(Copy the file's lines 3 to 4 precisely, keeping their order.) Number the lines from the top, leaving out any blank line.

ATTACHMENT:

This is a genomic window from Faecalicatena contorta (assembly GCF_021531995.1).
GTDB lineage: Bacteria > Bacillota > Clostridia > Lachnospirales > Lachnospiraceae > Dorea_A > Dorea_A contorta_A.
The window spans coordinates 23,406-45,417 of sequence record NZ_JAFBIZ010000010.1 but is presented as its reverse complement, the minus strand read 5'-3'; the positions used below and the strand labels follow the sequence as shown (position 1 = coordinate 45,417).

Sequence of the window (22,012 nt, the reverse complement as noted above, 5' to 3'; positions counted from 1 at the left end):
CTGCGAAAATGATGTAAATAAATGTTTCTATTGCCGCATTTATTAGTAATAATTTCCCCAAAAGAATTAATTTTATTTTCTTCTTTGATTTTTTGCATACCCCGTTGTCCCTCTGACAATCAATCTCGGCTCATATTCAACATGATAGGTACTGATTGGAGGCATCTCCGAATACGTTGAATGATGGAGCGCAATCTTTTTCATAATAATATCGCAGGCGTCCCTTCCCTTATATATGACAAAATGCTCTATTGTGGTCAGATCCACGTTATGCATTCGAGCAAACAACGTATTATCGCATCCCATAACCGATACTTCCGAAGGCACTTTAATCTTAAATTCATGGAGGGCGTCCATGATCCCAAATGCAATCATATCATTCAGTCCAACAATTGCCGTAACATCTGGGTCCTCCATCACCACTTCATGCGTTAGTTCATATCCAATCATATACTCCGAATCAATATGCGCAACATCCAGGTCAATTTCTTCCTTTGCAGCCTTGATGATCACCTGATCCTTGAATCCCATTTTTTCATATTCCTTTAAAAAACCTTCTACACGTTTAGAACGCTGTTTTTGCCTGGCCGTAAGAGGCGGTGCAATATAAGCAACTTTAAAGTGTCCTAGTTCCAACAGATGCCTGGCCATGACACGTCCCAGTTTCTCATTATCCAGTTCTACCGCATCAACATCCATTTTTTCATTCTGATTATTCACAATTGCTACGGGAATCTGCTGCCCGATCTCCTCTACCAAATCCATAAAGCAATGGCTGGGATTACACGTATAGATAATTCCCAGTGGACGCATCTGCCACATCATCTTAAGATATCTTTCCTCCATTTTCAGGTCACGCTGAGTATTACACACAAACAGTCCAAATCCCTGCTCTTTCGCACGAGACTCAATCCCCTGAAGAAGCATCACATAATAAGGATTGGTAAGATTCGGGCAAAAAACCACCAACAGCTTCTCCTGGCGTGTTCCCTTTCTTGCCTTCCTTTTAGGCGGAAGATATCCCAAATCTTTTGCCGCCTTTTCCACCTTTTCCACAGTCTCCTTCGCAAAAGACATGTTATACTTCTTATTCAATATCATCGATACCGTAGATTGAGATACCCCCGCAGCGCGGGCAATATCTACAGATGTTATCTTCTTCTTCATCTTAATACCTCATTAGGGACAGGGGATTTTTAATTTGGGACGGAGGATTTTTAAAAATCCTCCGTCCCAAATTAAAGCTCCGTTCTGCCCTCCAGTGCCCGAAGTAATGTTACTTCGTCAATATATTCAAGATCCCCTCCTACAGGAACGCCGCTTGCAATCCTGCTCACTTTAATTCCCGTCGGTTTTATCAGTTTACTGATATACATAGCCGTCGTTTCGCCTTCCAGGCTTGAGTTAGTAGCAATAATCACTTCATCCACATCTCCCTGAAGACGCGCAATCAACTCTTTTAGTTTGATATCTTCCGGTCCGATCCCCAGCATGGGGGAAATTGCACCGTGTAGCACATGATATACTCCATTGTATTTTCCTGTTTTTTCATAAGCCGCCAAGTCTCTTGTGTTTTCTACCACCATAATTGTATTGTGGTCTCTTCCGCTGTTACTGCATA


The window spans coordinates 23,406-45,417 of sequence record NZ_JAFBIZ010000010.1 but is presented as its reverse complement, the minus strand read 5'-3'; the positions used below and the strand labels follow the sequence as shown (position 1 = coordinate 45,417).

Sequence of the window (22,012 nt, the reverse complement as noted above, 5' to 3'; positions counted from 1 at the left end):